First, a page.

If Democrats were to maintain control of the Assembly and Senate, for example, one appointee from each party in both the Assembly and the Senate must vote yes. But if the Assembly and Senate weren’t led by the same party, only an appointee from both the Democratic Assembly Speaker and Senate Republicans would be needed for the plan to move forward.
If the two chambers were controlled by different parties, a simple majority would also suffice to adopt the plan in the Assembly and Senate.If Democrats retain control of both the Assembly and Senate, the state Legislature must reach a higher threshold for the plans to get approved. Under one-party rule, two-thirds of both legislative bodies would have to sign off on the plans.
However, if the commission can’t come to an agreement or if state legislators fail to agree on one of the commission’s plans, the Legislature regains the power to redraw maps.
The new constitutional amendment would do away with many of these rules. If the commission approves a plan with seven votes – which necessitates the inclusion of at least one Republican appointee and one appointee chosen by the other commissioners – the Legislature can pass the redistricting plan with a simple majority.
But if they can’t settle on a plan with the support of seven commissioners, the proposal with the greatest approval is then sent to the Legislature, which must pass it with a 60% supermajority. No consideration is given to which party is or isn’t in control of the Legislature.
This means that Democrats – who are likely to maintain control of the Senate – would have an easier time pushing forward any plans they support, while Republicans would lose leverage.
However, under the current redistricting system, one-party rule could also lead to partisan redistricting. Democratic-appointed commissioners could hypothetically block proposals to ensure the redistricting decisions are returned to elected officials, who would then control the decisions.
The amendment would also remove rules that require commissioners pick two co-executive directors representing both political parties and requirements that appointees of both parties must vote in favor. Instead, a simple majority of the commission can pick the executive directors.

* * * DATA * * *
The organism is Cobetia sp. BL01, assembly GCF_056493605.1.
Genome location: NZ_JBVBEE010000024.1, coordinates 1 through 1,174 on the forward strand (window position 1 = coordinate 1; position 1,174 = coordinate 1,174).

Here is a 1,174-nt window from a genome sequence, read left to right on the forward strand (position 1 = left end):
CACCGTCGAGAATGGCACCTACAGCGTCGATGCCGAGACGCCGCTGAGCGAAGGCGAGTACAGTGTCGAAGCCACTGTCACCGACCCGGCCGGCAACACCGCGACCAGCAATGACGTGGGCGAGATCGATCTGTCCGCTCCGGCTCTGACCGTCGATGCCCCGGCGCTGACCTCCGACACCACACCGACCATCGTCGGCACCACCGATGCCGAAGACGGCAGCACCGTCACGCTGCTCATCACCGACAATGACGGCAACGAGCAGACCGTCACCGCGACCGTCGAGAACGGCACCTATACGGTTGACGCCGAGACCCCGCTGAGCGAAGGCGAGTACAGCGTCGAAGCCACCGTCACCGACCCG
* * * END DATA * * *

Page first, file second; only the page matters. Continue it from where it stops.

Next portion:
The amendment’s sudden passage this month with minimal input from the public has raised concerns among some good government activists. “Starting an amendment process right as the redistricting commission is supposed to start their work, in some ways, derails the process,” said Rachel Bloom, policy director at Citizen Union, a good government advocacy group in New York. “Both Republicans and Democrats on the commission will be less likely to cooperate knowing that the rules governing the commission are going to change.”
Some watch dogs were less concerned specifically about the change in voting rules. “We weren’t troubled by that because we always viewed that the redistricting commission that was put in the constitution in 2014 was going to just be a political creature appointed by the legislative leaders,” said Blair Horner, executive director of the New York Public Interest Research Group.
Provision requiring inclusion of undocumented immigrants
President Donald Trump has been trying to exclude undocumented immigrants from being counted while determing how congressional seats are distributed – an effort that is likely unconstitutional. Even so, the proposed amendment clarifies a provision ensuring that all the state’s inhabitants are included in the state’s count.
A cap on the number of state senators
The recent constitutional amendment caps the number of state senators at 63. Republicans have historically expanded the number of Senate seats in order to retain control of the body.
Ensuring incarcerated people are counted from their original address
Since 2010, New York has already counted incarcerated people at their previous address for the purposes of redistricting, rather than counting them at their prison. But the proposed amendment would enshrine that practice in the state’s constitution.